Seatbelt Restraint Systems – Part 1

Subject: Seatbelt Restraint Systems - Part 1

Topic: Seatbelt Pretensioners

Objective: Given a late-model vehicle, the rescuer will be able to identify the seatbelts with pretensioner systems, understand how the system operates and explain recommended protocols for dealing with these systems at an incident scene.

Task: The rescue team shall identify the presence of seatbelt pretensioners, verify that the system has or has not deployed and employ reommended protocols for dealing with pretensioner systems at incident scenes.

Part 1 of this University of Extrication series on seatbelt systems addresses seatbelt pretensioners and provides critically important information that fire and EMS responders need to know to operate most effectively at a vehicle incident scene where pretensioners are present.

Seatbelt pretensioners have been installed in vehicles for many years. They are one of the methods used to enhance occupant restraint system performance. Although the first systems were installed in vehicles in the late 1970s, pretensioners for seatbelts did not become popular across all makes and models until the late 1990s. Pretensioners are designed to remove slack from the seatbelt shoulder harness assembly during the moment of a collision; primarily a frontal impact. They will typically be provided on three-point seatbelts for both front-seat occupants and can be on the outboard rear-seat occupants or all three rear-seat positions. The seatbelt must be a three-point harness system, not a lap belt design.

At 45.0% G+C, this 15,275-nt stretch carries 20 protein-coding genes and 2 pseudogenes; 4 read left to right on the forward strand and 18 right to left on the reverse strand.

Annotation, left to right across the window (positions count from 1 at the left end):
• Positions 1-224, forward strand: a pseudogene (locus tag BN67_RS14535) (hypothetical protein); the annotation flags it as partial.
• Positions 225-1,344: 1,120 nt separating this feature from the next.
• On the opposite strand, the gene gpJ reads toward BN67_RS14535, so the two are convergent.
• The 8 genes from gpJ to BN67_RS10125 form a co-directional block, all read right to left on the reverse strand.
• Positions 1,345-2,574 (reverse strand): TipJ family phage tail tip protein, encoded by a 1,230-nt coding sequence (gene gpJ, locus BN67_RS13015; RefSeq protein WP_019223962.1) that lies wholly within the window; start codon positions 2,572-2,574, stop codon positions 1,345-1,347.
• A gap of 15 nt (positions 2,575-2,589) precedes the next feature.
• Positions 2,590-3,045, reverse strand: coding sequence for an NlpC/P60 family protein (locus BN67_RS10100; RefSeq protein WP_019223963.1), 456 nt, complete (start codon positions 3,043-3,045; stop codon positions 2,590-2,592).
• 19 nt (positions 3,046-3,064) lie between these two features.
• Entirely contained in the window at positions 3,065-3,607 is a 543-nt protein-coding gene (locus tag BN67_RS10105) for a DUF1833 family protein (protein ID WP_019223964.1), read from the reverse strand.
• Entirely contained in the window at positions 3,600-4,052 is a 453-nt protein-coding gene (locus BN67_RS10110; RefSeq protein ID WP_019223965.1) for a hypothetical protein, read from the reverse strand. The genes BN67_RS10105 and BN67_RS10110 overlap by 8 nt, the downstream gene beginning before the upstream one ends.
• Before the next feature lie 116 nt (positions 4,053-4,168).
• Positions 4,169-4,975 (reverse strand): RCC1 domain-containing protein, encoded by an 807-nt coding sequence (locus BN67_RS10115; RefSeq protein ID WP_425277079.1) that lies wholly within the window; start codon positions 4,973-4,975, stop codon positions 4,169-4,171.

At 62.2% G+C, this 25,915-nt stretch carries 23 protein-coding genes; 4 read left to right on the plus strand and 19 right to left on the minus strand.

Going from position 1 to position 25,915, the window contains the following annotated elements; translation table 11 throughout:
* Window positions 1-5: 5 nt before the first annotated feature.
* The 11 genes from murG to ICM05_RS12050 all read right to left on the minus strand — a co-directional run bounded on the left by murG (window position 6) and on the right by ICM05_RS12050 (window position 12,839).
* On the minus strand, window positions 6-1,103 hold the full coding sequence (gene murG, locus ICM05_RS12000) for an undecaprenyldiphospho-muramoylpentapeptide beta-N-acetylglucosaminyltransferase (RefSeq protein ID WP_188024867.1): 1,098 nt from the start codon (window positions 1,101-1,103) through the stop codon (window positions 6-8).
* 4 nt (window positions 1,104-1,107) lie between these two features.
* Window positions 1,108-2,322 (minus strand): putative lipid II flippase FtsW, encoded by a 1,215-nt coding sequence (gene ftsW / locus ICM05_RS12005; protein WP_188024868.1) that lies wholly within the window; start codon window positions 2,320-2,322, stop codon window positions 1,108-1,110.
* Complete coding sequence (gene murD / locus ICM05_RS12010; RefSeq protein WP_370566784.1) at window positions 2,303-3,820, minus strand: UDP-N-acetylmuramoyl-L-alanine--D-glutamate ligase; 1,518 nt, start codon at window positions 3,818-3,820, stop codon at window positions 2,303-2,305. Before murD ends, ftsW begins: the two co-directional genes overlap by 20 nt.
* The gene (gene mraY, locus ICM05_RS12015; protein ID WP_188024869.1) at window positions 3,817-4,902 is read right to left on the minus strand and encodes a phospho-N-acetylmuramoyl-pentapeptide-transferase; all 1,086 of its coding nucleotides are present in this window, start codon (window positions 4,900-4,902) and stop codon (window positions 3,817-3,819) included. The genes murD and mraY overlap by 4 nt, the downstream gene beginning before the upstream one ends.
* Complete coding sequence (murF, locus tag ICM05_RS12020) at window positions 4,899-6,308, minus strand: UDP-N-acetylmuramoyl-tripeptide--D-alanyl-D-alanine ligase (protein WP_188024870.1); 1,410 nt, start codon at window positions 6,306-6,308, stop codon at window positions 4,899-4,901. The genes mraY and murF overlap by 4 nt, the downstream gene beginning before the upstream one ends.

The more aggressive pretensioner systems will pull the occupant back into their seat as it deploys. By maintaining the occupant securely on their seat and within their seatbelt system, they decelerate more smoothly. The frontal airbags can also deploy effectively with less chance of causing injury to the seated and belted occupant. Remember, seatbelts are the “primary” restraint systems; airbags are supplemental.

Most responders are aware that pretensioners located at the buckle or anchor end of a seatbelt shoulder harness assembly work by lowering the seatbelt buckle downward toward the vehicle floor during the collision. These units may be completely concealed within the seat structure or may be visible along the outboard edge of the seat frame.

Experienced responders also know that pretensioners can be commonly found attached directly to the retractor or take-up spool end of the seatbelt system. This design essentially spins the take-up spool backward during the crash, pulling excess slack out of the seatbelt and shoulder harness assembly. Two pretensioners can be provided on each seatbelt. The 2012 Fiat 500, for example, uses two pretensioners on each seatbelt to make sure the belt is tightened correctly.

There are mechanically activated pretensioner designs that do not use electricity to activate. These are not common. There are also pretensioners that are fired by an electrical signal during a crash but work completely mechanically by releasing a pre-stressed spring. The large majority of seatbelt pretensioners that responders encounter today are connected to the airbag wiring circuit. When activated, they fire off a small pyrotechnic charge of nitro-cellulose that burns rapidly in a small, enclosed chamber. This mini-explosion causes a plug to move up a tube as it pulls the seatbelt buckle downward or a sprocket to spin the retractor backward, both of which cause the seatbelt to retract, removing slack in the system. These pyrotechnic pretensioners do not use stored-gas cylinders like we are familiar with for airbag systems, although certain shapes resemble cylinders.

The newest pretensioner systems combine an electrical pre-tensioning mechanism as well as a pyrotechnic charge. These “smart” systems use information from components such as the vehicle’s forward-looking radar, inertia sensors, braking systems or speed monitors to provide full deployment in the event of a crash or an adjustable, partial pretensioning grip that is released if no collision event occurs.